The Ultimate List of Music Production Resources

From plugins to podcasts, we’ve researched the most powerful resources in the music producers’ sonic armoury…

Music producers can now access a dizzying variety of resources to help you on your journey to musical success.  

From plugins to podcasts, we’ve researched the most powerful resources in the music producers’ sonic armoury… 

From free plugins to blogs and courses such as those offered by ICMP including our short programmes on Ableton to Songwriting introductory courses, there’s a huge amount of information available.  

With this in mind, we’ve done our own research and picked out some of the best resources to help you take your career to the next level. From podcasts to plugins, there’s plenty to dig into below… 

Best Ableton Plugins

Granulator II

Designed by Robert Henke of Monolake, one of the developers behind Ableton, his plugin uses granular synthesis to offer a stream of crossfading samples.

Xfer Records Serum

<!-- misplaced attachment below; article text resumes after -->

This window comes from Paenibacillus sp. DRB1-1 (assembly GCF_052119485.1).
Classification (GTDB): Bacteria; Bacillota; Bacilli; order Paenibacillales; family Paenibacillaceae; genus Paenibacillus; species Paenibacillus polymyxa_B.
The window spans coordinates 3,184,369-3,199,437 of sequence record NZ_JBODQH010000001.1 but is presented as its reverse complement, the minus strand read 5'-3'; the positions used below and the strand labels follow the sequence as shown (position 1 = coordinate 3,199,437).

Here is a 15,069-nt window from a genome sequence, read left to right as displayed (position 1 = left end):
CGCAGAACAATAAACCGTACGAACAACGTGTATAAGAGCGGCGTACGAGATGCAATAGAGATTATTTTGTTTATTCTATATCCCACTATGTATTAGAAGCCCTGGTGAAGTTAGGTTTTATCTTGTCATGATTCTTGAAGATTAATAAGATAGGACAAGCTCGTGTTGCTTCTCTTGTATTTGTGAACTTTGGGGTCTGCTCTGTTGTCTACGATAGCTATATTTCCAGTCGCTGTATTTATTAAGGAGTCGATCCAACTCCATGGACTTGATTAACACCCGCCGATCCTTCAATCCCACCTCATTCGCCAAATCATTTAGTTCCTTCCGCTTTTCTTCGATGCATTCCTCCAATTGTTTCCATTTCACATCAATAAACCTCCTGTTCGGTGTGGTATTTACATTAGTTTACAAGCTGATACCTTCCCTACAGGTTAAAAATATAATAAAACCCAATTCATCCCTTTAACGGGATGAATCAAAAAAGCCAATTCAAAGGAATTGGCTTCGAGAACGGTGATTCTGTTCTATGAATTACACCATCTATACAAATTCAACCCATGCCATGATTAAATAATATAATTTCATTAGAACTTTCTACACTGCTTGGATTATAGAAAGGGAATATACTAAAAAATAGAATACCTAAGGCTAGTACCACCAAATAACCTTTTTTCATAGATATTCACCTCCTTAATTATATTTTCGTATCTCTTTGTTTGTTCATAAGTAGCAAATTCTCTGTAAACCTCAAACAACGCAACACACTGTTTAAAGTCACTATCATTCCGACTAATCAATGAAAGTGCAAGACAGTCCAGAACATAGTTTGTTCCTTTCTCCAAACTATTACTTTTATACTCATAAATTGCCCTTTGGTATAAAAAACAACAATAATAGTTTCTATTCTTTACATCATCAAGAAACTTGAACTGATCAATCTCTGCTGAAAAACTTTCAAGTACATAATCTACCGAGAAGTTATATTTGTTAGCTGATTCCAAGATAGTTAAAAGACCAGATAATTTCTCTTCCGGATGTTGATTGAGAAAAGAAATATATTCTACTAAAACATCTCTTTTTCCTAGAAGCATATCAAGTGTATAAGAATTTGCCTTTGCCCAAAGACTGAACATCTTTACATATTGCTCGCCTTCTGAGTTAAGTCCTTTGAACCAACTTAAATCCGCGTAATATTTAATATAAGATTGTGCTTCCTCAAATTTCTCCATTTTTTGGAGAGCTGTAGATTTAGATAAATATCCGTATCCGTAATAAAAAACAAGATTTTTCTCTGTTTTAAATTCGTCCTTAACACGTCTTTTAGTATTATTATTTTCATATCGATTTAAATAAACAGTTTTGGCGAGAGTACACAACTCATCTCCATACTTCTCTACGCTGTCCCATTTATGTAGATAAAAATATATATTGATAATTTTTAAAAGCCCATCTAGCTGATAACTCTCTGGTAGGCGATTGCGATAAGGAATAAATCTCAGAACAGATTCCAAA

If you’re looking for a synth, then this Xfer Records Serum plugin is a brilliant way of accessing a great selection of presets, effects and modulation choices.

UAD Classic Limiter Collection 

Although Ableton Live already comes with a compressor, this UAD Classic Limiter Collection can really up the ante. You can pick up three (Rev A, Rev E and AE) here in one bundle which emulate the classic UAD sound effectively…  

Best FL Studio Plugins  


FabFilter focuses on sound quality, usability and multi-disciplinary appeal. The Pro-Q EQ is clean, responsive and easy to use while the Pro-R is a reverb plugin capable of delivering a wide range of reverb responses. 

Mixed in Key Studio

The Mixed In Key Studio Edition analyzes your sample collection in real-time. It then helps you expand your sonic capabilities by matching the perfect one-shot, loop, vocal or any other sample to your production or remix.  


Trackspace is a very simple and intuitive dynamic EQ. It helps you separate sounds in your mix such as competing synths or guitars to give them enough space to stand apart in your track and elevate it.

Best Music Production YouTube Channels

Andrew Huang

Andrew Huang is one of YouTube’s most loved production personalities taking in everything from music composition to challenges for producers. He’s an essential watch. 

FACT Magazine

FACT has been championing the best in underground electronica since 2003 and is a constant source of influence and inspiration. Check out their ‘Beat the Clock’ selection of videos to watch producers creating on the fly.